Skip to main content

What's in a name? Man auctions surname

By Ramy Inocencio, for CNN
December 14, 2012 -- Updated 0053 GMT (0853 HKT)
STORY HIGHLIGHTS
  • NEW: Winning bidder pays $45,500 to change surname to "Headsets.com"
  • American entrepreneur Jason Sadler will assume new last name for 2013
  • Sadler: "Mom going through divorce, I don't need this last name anymore"
  • Highest bidder gets to name Sadler but legally retains "last right of refusal"

Read a version of this story in Arabic.

(CNN) -- Some people might give you the shirt off their back for free. Others might give you their last name -- for a fee.

"I just saw an opportunity -- my mom is going through a divorce and I don't need this last name anymore," explained 30-year old entrepreneur Jason Sadler, who lives in Jacksonville, Florida. "I thought 'How am I going to find a new last name?' well 'Why not just sell it?'"

To many, the idea of selling off the family surname might be crazy. Sadler says he wants to reinvest the money he makes into other "fun marketing things" and "give 10% of it to charity."

The bidding ended December 13 on Sadler's website -- buymylastname.com -- and the winning bidder will pay $45,500 for Sadler to change his name to Jason Headsets.com.

For all of 2013, Sadler will legally assume the new surname decided by the winning bidder and will need to change all official forms of identification.

The legal process may take several weeks, according to the Florida state courts system, and involves submitting fingerprints for a state and national criminal check, the associated cost for processing, a court date to consider the name change request and a judge's final approval.

The reason I say that is that I don't want this last name anymore. The name Sadler doesn't mean anything to me anymore. And for me I want to work with a brand.
Jason Sadler

This is not Sadler's first attempt at a more creative -- if unorthodox -- moneymaking scheme. In 2009, the entrepreneur started wearing the shirts of other companies, serving as a walking ad space for a day. He pulled in more than $66,000 on top of his regular day job that first year. That start-up still operates today at iwearyourshirt.com.

Watch: Human advertising in space

Sadler, interviewed earlier in the week by CNN, rejects the idea that he is selling out.

"The reason I say that is that I don't want this last name anymore. The name Sadler doesn't mean anything to me anymore. And for me I want to work with a brand. I live in this kind of online marketing world and I'm very passionate about it. If I said I'll take any casino or pornography site -- that would be selling out."

Sadler set some guidelines before the winning bid.

"I had some legalese written up. If you read the terms and conditions -- nothing political, nothing religious, nothing defaming anybody. There's been a lot of talk on the internet about giving me a dumb last name. It's just not going to happen. I have the last right of refusal."

Beyond 2013, Sadler says he might do it over again and represent someone new or just "pick a random name from the phone book."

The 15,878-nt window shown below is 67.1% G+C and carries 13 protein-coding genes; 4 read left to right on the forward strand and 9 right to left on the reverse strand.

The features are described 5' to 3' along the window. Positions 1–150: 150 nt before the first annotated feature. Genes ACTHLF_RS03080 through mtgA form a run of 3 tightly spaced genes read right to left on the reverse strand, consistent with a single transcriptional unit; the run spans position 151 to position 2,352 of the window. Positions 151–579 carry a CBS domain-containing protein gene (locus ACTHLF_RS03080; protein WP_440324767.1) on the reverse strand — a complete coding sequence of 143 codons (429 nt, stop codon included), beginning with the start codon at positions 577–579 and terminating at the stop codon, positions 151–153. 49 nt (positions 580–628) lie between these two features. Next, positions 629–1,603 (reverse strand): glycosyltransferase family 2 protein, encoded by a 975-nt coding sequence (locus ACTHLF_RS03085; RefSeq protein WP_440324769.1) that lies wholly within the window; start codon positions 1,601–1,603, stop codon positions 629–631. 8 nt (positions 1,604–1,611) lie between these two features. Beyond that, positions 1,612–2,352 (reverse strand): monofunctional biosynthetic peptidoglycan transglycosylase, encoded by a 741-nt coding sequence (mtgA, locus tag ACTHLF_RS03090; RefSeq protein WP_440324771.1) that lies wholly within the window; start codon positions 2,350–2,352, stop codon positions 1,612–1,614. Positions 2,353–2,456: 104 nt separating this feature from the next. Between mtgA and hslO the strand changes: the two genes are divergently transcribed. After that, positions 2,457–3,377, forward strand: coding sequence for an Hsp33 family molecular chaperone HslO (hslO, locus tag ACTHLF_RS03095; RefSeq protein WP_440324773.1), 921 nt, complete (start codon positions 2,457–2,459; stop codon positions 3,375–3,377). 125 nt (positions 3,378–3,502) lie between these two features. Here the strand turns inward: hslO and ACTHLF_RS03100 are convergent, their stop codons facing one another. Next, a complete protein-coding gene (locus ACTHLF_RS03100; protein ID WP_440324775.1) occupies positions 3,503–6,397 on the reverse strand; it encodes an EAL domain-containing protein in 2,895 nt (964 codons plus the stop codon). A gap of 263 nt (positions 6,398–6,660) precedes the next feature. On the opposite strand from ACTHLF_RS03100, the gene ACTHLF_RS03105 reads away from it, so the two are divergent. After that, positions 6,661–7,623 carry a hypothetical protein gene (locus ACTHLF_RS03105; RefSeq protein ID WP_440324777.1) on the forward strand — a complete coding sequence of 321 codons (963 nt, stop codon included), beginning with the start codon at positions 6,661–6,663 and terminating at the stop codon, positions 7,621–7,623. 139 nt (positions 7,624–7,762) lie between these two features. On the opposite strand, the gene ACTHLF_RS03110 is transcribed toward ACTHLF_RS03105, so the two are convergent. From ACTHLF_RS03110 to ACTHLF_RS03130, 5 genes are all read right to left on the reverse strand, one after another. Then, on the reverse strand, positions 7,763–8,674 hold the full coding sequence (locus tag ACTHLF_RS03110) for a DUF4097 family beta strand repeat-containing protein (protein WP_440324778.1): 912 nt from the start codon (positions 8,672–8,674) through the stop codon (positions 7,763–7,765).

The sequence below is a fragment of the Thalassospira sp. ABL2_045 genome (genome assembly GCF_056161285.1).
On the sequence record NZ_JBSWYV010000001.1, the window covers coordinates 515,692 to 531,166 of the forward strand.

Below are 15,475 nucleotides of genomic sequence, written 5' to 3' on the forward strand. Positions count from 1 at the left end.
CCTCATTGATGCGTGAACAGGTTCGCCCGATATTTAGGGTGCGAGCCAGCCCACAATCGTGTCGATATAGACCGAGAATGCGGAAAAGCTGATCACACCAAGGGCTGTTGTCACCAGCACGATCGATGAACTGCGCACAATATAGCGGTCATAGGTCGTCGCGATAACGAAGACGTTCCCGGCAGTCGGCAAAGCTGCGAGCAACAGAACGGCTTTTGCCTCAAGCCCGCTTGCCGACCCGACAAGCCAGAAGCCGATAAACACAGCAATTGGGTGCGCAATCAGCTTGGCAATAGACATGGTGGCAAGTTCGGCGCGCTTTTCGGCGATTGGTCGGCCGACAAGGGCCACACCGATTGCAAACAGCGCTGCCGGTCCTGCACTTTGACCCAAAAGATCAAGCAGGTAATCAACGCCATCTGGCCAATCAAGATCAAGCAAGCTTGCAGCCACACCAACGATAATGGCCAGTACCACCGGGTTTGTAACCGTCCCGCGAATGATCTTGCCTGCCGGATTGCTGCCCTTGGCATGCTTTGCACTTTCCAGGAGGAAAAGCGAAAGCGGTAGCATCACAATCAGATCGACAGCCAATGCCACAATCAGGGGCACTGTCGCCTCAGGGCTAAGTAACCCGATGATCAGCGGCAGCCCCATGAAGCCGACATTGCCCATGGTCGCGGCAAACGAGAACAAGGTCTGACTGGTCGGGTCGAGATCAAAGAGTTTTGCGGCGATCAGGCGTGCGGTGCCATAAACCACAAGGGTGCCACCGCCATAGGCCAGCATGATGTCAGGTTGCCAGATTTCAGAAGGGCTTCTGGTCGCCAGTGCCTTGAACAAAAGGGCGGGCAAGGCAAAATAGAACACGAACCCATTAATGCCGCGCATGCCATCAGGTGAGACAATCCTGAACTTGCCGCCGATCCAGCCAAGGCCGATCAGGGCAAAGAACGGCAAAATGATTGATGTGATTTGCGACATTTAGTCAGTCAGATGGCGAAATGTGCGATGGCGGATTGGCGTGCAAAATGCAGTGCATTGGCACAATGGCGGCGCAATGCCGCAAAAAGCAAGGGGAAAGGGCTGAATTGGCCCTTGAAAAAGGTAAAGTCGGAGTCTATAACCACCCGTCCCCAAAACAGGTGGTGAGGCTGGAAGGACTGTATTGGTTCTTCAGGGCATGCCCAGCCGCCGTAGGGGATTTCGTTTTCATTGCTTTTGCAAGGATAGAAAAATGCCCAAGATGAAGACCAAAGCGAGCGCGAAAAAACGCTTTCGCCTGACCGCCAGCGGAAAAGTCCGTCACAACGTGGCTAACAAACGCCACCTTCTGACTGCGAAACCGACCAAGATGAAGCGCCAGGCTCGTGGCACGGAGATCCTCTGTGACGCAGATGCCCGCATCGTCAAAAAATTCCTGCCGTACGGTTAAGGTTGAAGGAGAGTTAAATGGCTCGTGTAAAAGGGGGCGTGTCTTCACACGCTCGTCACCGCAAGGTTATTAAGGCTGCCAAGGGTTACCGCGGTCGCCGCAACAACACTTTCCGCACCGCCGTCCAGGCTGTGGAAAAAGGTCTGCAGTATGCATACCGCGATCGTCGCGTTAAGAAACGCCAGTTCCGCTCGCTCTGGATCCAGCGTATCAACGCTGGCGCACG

ADVERTISEMENT
Part of complete coverage on
April 10, 2014 -- Updated 1537 GMT (2337 HKT)
Cyprus, the tiny Mediterranean island bailed a year ago, is starting to rebuild itself, the finance minister tells CNN.
March 13, 2014 -- Updated 1157 GMT (1957 HKT)
Mobile World Congress spans the full spectrum of untethered gadgetry Explore this year's top trends with Stuff Magazine Editor Will Findlater.
April 8, 2014 -- Updated 1203 GMT (2003 HKT)
CNN's John Defterios says India's election race will likely boil down to three simple numbers: growth, inflation and interest rates.
April 4, 2014 -- Updated 1649 GMT (0049 HKT)
More than a million Londoners live in flatshares. And while this used to be associated with students, more mature people find themselves sharing.
April 2, 2014 -- Updated 1050 GMT (1850 HKT)
Nina Dos Santos visits Baselworld the world's most prestigious event for top jewelry and watch brands.
April 2, 2014 -- Updated 1324 GMT (2124 HKT)
Will Xi Jinping's historic visit to the European Union headquarters help the Chinese leader get what he needs from the EU?
March 28, 2014 -- Updated 1328 GMT (2128 HKT)
Binnaz Saktanber says many feel trapped between their brains, telling them to leave Turkey, and hearts, which tell them to stay.
April 1, 2014 -- Updated 1057 GMT (1857 HKT)
"I thought I'd sold it," says Norwegian man who left luxury boat in marina two years -- with keys tied to railings. What happened?
April 2, 2014 -- Updated 1027 GMT (1827 HKT)
The United Kingdom is champagne's biggest export market. CNN's Isa Soares reports on what's driving sales.
March 26, 2014 -- Updated 1151 GMT (1951 HKT)
"Sorry, I don't go south of the river," was once a common refrain from London taxi drivers. Not anymore. South London is booming.
March 21, 2014 -- Updated 1834 GMT (0234 HKT)
The list of Russians targeted by Western sanctions includes people from Vladimir Putin's inner circle -- including his judo sparring partner.
March 25, 2014 -- Updated 1558 GMT (2358 HKT)
Her passion for public speaking and networking have earned Julia Hobsbawm the moniker "queen of networking." What is her secret?
Google Glass is trying to shed its public relations problem of a nerdy image by teaming up with the company behind Ray-Bans and Oakley sunglasses.
March 24, 2014 -- Updated 1337 GMT (2137 HKT)
European leaders are meeting in Brussels to discuss further sanctions against Russia. But they are likely to be cautious. Here is why.
ADVERTISEMENT